I'm forty-three and feel like a senior every time I wake up in the morning! (And I'm surrounded, at work, by people who are 14-25, and they talk about bands and celebrities I never heard of, which further emphasizes the senior feeling.)

You sound pretty sharp anyway, so I'd not worry about some concentration lapses. I've had those all my life, and while I pick up some things quickly, string instruments definitely don't fall into this category. But that's why I went with it, because it's outside of my comfort zone. As you said, learning new things is the best thing you can do in order to stay mentally in shape. I think it's great how actively learning you are (more than me!), and that you don't run out of new things to find interesting. Keep doing that!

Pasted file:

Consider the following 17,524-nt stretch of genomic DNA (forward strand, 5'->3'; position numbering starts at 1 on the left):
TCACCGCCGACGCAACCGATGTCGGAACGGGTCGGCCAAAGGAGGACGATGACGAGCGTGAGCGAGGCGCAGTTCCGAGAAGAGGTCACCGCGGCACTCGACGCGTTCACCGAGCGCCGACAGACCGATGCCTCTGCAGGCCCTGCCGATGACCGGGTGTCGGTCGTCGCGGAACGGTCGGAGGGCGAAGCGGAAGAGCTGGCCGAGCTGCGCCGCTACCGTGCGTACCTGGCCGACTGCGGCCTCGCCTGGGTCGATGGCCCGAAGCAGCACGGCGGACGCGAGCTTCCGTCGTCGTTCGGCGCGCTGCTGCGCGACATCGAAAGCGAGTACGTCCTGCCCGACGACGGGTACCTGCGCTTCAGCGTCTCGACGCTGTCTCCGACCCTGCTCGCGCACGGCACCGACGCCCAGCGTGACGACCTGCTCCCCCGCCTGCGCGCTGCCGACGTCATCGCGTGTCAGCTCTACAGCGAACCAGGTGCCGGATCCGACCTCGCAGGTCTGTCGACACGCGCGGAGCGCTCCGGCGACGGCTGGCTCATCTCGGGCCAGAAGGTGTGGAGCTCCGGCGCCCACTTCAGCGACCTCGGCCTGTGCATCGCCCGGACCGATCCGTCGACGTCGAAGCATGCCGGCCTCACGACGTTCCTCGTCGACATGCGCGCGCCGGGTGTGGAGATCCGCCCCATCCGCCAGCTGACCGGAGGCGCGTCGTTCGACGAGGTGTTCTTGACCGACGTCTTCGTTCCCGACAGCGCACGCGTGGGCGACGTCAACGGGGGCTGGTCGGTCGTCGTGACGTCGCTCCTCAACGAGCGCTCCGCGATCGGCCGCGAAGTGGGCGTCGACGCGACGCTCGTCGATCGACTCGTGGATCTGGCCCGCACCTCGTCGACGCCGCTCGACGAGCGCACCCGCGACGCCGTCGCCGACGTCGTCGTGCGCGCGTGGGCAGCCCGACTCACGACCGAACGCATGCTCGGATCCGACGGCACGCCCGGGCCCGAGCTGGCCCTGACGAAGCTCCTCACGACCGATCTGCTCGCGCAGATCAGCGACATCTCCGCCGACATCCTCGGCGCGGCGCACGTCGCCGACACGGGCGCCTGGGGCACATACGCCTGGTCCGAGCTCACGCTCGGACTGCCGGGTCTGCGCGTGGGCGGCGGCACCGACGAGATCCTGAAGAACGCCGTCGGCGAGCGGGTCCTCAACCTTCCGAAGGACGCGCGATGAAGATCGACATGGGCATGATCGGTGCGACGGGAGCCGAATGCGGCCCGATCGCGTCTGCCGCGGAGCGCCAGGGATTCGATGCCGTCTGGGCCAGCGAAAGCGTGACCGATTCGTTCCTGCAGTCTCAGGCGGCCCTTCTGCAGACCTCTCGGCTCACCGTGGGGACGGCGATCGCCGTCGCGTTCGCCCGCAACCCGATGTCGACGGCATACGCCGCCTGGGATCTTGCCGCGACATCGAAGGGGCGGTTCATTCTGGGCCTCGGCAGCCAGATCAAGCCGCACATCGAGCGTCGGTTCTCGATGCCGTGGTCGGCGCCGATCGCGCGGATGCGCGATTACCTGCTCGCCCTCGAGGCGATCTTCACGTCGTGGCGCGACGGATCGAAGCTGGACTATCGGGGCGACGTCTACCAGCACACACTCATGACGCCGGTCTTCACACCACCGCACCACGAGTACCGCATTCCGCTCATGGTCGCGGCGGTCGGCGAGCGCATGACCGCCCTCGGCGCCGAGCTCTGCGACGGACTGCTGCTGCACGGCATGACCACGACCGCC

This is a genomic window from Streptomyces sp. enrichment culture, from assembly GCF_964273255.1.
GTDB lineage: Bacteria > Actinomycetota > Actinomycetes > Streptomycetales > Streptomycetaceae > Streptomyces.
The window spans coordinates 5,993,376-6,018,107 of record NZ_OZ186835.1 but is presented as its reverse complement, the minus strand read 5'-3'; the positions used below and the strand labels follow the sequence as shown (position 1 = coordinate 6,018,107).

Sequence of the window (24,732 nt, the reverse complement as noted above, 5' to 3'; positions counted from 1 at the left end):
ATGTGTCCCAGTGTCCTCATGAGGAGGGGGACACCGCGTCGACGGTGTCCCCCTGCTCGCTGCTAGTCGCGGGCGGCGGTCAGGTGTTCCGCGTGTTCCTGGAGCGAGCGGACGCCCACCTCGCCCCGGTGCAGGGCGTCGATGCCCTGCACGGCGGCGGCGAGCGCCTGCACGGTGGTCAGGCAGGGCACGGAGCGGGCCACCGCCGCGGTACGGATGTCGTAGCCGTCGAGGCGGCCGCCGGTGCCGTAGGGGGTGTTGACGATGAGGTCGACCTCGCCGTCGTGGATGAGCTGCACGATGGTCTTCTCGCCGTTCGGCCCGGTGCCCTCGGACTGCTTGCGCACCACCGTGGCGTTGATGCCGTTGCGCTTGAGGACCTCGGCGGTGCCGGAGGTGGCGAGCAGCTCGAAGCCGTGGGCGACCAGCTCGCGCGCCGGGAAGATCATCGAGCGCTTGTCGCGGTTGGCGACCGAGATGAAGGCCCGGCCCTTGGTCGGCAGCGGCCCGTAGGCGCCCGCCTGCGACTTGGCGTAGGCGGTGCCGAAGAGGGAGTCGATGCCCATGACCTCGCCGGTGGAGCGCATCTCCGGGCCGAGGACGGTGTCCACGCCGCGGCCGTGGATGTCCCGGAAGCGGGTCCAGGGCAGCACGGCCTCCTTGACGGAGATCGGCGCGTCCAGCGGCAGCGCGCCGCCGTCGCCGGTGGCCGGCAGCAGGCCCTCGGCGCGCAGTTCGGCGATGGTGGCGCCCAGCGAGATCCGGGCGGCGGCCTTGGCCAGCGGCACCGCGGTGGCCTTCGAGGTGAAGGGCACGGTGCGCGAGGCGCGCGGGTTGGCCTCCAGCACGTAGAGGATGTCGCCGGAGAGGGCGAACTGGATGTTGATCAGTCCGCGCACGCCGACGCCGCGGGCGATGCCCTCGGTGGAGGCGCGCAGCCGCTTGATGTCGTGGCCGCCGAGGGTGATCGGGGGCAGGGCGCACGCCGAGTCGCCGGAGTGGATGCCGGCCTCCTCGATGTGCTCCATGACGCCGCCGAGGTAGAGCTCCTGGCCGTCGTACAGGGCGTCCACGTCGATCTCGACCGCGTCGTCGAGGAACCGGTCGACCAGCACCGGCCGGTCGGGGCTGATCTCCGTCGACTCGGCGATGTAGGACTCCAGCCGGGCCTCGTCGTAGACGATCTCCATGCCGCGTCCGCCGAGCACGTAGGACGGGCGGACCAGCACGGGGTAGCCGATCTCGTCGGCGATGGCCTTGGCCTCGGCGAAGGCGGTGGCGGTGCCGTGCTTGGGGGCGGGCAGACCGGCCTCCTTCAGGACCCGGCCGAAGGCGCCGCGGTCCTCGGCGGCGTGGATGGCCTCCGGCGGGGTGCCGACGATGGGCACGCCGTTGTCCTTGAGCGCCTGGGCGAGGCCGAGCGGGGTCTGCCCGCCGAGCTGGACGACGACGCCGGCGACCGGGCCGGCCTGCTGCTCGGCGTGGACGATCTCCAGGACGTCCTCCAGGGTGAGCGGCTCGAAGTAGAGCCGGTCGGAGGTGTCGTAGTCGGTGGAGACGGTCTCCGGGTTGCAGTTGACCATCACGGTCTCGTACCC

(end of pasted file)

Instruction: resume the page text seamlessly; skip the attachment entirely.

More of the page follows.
Sometimes we compare ourselves to the others around us, and that's not productive. You were that age once too, and you did what you did. Now is now, so do what you like now.

I've had problems with stringed instruments too. I've played lots of wind instruments all my life, but. little by little, I'm gettin' my Ukes and my new Banjo.

Anyway, just keep on keepin' on. We got nowhere to but up. :old:

Nickie
07-08-2015, 03:18 PM
UDU, do you have the strap adjusted to the right length? Is the banjo too heavy? I practice fretting by closing my eyes. If standing is too hard, try sitting, or visa-versa....try different ways of holding the banjo too.
I found out that the banjo is too heavy for me, so we sold it a while back. Neither of us regrets it. The kid who got it plays the hell out of it.